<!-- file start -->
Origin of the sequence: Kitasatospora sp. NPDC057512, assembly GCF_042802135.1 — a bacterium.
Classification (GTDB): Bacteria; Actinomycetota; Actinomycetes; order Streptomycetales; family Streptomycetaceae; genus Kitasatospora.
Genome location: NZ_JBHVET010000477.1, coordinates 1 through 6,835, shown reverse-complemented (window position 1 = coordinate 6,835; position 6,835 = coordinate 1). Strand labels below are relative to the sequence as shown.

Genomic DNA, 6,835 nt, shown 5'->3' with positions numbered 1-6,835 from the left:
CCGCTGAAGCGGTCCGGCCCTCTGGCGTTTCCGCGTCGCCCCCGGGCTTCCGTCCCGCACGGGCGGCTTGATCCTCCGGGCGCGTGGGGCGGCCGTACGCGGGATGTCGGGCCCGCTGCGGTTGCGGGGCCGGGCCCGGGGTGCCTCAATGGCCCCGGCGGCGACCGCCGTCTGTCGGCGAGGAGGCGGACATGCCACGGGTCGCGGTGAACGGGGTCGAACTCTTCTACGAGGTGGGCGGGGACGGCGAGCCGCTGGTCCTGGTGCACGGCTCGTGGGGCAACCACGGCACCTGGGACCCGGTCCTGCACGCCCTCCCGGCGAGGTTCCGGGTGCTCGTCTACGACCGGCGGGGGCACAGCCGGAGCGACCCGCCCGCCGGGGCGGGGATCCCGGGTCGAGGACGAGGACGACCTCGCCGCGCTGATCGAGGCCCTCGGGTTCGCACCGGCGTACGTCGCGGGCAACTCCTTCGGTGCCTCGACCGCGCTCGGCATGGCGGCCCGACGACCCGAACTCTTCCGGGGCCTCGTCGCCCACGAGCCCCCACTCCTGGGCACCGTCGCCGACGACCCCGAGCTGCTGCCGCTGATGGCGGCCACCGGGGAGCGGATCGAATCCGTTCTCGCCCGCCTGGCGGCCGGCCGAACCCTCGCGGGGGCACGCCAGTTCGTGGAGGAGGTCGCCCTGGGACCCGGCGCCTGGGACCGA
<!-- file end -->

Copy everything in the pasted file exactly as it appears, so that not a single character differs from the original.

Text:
Origin of the sequence: Kitasatospora sp. NPDC057512, assembly GCF_042802135.1 — a bacterium.
Classification (GTDB): Bacteria; Actinomycetota; Actinomycetes; order Streptomycetales; family Streptomycetaceae; genus Kitasatospora.
Genome location: NZ_JBHVET010000477.1, coordinates 1 through 6,835, shown reverse-complemented (window position 1 = coordinate 6,835; position 6,835 = coordinate 1). Strand labels below are relative to the sequence as shown.

Genomic DNA, 6,835 nt, shown 5'->3' with positions numbered 1-6,835 from the left:
CCGCTGAAGCGGTCCGGCCCTCTGGCGTTTCCGCGTCGCCCCCGGGCTTCCGTCCCGCACGGGCGGCTTGATCCTCCGGGCGCGTGGGGCGGCCGTACGCGGGATGTCGGGCCCGCTGCGGTTGCGGGGCCGGGCCCGGGGTGCCTCAATGGCCCCGGCGGCGACCGCCGTCTGTCGGCGAGGAGGCGGACATGCCACGGGTCGCGGTGAACGGGGTCGAACTCTTCTACGAGGTGGGCGGGGACGGCGAGCCGCTGGTCCTGGTGCACGGCTCGTGGGGCAACCACGGCACCTGGGACCCGGTCCTGCACGCCCTCCCGGCGAGGTTCCGGGTGCTCGTCTACGACCGGCGGGGGCACAGCCGGAGCGACCCGCCCGCCGGGGCGGGGATCCCGGGTCGAGGACGAGGACGACCTCGCCGCGCTGATCGAGGCCCTCGGGTTCGCACCGGCGTACGTCGCGGGCAACTCCTTCGGTGCCTCGACCGCGCTCGGCATGGCGGCCCGACGACCCGAACTCTTCCGGGGCCTCGTCGCCCACGAGCCCCCACTCCTGGGCACCGTCGCCGACGACCCCGAGCTGCTGCCGCTGATGGCGGCCACCGGGGAGCGGATCGAATCCGTTCTCGCCCGCCTGGCGGCCGGCCGAACCCTCGCGGGGGCACGCCAGTTCGTGGAGGAGGTCGCCCTGGGACCCGGCGCCTGGGACCGA